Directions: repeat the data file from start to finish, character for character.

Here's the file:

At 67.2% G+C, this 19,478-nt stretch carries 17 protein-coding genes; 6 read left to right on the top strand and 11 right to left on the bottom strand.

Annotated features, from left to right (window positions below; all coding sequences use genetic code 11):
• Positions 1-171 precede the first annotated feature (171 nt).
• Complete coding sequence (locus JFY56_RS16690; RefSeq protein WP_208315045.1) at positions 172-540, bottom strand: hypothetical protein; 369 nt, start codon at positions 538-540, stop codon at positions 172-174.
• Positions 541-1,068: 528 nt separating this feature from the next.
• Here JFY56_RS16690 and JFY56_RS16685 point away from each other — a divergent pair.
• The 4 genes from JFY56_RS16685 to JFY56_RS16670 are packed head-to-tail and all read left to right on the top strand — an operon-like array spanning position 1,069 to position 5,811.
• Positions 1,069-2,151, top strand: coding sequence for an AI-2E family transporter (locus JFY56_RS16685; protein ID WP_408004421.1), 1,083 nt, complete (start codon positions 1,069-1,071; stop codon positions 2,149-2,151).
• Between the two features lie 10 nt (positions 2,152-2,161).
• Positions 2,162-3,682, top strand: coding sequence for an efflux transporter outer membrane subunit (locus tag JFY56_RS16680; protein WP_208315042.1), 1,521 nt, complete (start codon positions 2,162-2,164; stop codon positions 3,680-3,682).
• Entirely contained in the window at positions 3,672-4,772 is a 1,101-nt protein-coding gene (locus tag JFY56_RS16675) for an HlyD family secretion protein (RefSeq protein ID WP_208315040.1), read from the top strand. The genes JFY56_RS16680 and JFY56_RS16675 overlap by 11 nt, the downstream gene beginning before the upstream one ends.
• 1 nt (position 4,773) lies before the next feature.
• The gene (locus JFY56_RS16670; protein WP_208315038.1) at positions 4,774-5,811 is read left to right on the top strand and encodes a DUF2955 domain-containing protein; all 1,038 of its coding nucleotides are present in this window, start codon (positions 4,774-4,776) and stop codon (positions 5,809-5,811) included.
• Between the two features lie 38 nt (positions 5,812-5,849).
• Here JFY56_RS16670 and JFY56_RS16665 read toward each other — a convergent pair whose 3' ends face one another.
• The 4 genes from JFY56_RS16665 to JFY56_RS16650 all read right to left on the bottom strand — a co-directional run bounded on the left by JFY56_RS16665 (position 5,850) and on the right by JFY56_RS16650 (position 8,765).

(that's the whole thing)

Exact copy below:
At 67.2% G+C, this 19,478-nt stretch carries 17 protein-coding genes; 6 read left to right on the top strand and 11 right to left on the bottom strand.

Annotated features, from left to right (window positions below; all coding sequences use genetic code 11):
• Positions 1-171 precede the first annotated feature (171 nt).
• Complete coding sequence (locus JFY56_RS16690; RefSeq protein WP_208315045.1) at positions 172-540, bottom strand: hypothetical protein; 369 nt, start codon at positions 538-540, stop codon at positions 172-174.
• Positions 541-1,068: 528 nt separating this feature from the next.
• Here JFY56_RS16690 and JFY56_RS16685 point away from each other — a divergent pair.
• The 4 genes from JFY56_RS16685 to JFY56_RS16670 are packed head-to-tail and all read left to right on the top strand — an operon-like array spanning position 1,069 to position 5,811.
• Positions 1,069-2,151, top strand: coding sequence for an AI-2E family transporter (locus JFY56_RS16685; protein ID WP_408004421.1), 1,083 nt, complete (start codon positions 1,069-1,071; stop codon positions 2,149-2,151).
• Between the two features lie 10 nt (positions 2,152-2,161).
• Positions 2,162-3,682, top strand: coding sequence for an efflux transporter outer membrane subunit (locus tag JFY56_RS16680; protein WP_208315042.1), 1,521 nt, complete (start codon positions 2,162-2,164; stop codon positions 3,680-3,682).
• Entirely contained in the window at positions 3,672-4,772 is a 1,101-nt protein-coding gene (locus tag JFY56_RS16675) for an HlyD family secretion protein (RefSeq protein ID WP_208315040.1), read from the top strand. The genes JFY56_RS16680 and JFY56_RS16675 overlap by 11 nt, the downstream gene beginning before the upstream one ends.
• 1 nt (position 4,773) lies before the next feature.
• The gene (locus JFY56_RS16670; protein WP_208315038.1) at positions 4,774-5,811 is read left to right on the top strand and encodes a DUF2955 domain-containing protein; all 1,038 of its coding nucleotides are present in this window, start codon (positions 4,774-4,776) and stop codon (positions 5,809-5,811) included.
• Between the two features lie 38 nt (positions 5,812-5,849).
• Here JFY56_RS16670 and JFY56_RS16665 read toward each other — a convergent pair whose 3' ends face one another.
• The 4 genes from JFY56_RS16665 to JFY56_RS16650 all read right to left on the bottom strand — a co-directional run bounded on the left by JFY56_RS16665 (position 5,850) and on the right by JFY56_RS16650 (position 8,765).